Darkness under a potential power hub town, Janjgir-Champa, Chhattisgarh
An old saying – ‘All that glitters is not gold’ – is apt for Homo sapiens of today as they are obsessed with ‘development’, carrying a pre-conceived notion – how a city should look like. This eventually results a city losing its in-situ natural sheen and district of Janjgir-Champa is witnessing it too. Once surrounded by lush green forests and agro-farms with abundant water from River Mahanadi, this region is on the verge of losing its natural environs. Government’s promises of providing concrete roof overhead, better earning opportunities, improved educational facilities, and above all a prosperous lifestyle, have painted a rosy picture in the minds of common people, especially in the rural stretches. In order to transform Janjgir-Champa as next ‘power-hub’ of the nation, irreversible damage is being done to its ecology and environment.
The rapid growth of Industrial sector, has barely touched the lives of hundred-thousand poor Adivasi communities (lacking any political voice) residing in the peripheral towns and villages. It is relevant to mention here that the region has a preponderance of Schedule Castes, like, Barahar, Moghia, Meghwal, Sansi, etc. According to Census 2011, out of a total population of 1,619,707 persons in Janjgir-Champa, only 13.9% people live in urban areas while 86.1% live in rural areas. Obviously, most of the population is illiterate, engaged in refineries, mining, and power houses as daily wagers, searching for a better future. However, the bigger picture behind this rapid development shows another facet. Fast-track industrialization will adversely affect forests and dependent communities (still a large rural population is dependent on natural resource base).
In December 2017, Environics Trust (E T) undertook a field-based research study, after learning that the region is soon going to be an industrial hub of thermal power, cement, and sponge iron production centre, involving government and private parties, both. The peace of this almost tranquil region was shattered when a JCB backhoe loader started working on this wet brown earth. The crane inched along to carve a neat road on the fertile lands for Marwa thermal power plant, whilst, affected communities helplessly watched road-construction leading to their doom. E T found that almost every industrial plant is affecting minimum of 3-4 peripheral villages, resulting in severe damages to lives, livelihoods and environment.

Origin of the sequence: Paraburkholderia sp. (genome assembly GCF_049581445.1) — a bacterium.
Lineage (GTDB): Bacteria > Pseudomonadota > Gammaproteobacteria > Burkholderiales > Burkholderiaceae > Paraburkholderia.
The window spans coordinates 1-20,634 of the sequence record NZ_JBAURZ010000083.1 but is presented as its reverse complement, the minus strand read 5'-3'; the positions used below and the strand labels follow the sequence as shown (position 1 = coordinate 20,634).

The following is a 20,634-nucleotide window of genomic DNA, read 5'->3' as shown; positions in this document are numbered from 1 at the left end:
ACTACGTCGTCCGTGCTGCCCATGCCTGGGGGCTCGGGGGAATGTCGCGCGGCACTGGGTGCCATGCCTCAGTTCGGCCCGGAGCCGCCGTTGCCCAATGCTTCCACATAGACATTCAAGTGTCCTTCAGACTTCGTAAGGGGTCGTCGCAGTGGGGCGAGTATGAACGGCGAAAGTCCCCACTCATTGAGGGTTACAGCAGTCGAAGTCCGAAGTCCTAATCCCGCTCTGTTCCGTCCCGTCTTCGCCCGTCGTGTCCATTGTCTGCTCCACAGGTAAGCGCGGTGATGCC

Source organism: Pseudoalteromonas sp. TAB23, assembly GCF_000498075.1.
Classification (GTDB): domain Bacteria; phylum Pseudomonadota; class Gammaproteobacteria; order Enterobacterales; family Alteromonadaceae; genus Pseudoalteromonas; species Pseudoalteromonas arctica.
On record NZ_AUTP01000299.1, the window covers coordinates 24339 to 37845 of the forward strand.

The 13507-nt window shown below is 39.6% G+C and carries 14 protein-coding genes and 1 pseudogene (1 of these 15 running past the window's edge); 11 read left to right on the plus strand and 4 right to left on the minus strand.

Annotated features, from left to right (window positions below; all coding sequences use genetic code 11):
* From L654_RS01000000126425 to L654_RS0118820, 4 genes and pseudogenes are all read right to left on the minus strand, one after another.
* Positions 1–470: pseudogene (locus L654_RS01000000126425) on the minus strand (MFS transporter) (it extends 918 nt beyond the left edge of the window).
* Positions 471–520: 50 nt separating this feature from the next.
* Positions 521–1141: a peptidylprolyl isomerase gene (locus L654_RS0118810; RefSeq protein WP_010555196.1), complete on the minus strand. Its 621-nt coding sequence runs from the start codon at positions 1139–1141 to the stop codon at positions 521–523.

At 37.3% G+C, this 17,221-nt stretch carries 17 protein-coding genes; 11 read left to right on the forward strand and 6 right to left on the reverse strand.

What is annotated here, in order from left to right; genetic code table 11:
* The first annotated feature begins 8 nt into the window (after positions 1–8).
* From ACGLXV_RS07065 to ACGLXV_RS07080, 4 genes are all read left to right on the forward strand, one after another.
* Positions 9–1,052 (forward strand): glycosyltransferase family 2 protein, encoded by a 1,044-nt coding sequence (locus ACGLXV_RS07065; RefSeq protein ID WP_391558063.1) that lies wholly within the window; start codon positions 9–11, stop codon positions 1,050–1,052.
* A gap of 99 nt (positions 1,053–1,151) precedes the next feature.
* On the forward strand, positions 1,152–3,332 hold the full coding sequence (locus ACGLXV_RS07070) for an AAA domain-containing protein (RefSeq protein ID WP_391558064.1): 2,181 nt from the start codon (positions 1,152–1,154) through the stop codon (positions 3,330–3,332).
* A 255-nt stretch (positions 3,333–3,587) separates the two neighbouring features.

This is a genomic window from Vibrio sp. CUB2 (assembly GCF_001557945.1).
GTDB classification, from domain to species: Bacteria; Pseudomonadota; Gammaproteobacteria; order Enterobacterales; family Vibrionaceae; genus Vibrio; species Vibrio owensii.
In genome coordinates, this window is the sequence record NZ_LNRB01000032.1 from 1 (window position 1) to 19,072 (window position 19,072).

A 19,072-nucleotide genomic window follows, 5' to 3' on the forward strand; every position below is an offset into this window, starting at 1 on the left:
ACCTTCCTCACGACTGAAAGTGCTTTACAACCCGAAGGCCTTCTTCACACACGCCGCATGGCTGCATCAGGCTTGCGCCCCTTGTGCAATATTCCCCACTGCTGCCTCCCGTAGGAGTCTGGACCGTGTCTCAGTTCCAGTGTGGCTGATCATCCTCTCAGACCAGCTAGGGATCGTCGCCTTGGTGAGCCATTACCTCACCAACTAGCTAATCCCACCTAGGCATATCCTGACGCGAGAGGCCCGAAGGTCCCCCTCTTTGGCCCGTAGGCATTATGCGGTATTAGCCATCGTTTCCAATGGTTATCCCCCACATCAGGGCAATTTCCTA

The agricultural lands, once lush green with paddy cultivation, today stand as barren and fallow except the glean marks. Taking into account the sufferings of affected communities, it became pertinent to oppose and raise voices against the companies and government plans. Local official, hand in gloves with companies, falsely implicated community members in police cases and forced them to surrender their only livelihood source – the land. The findings revealed that neither jobs were given to those whose lands were snatched nor the market price of land was paid. People were thus forced to choose one of the three options – migrate to some other region, stay and suffer the consequences, or commit suicide. And indeed, suicides in the district have been registered, exhibiting frustration and desperation of adversely affected communities, stripped of their only source of livelihood. In his book “India’s Human Security – Lost Debates, Forgotten People, Intractable Challenges” noted writer Prakash Jain stated – “This district once had potential to bring 80% of its land under irrigation, is now thoroughly ravaged by newer industries.”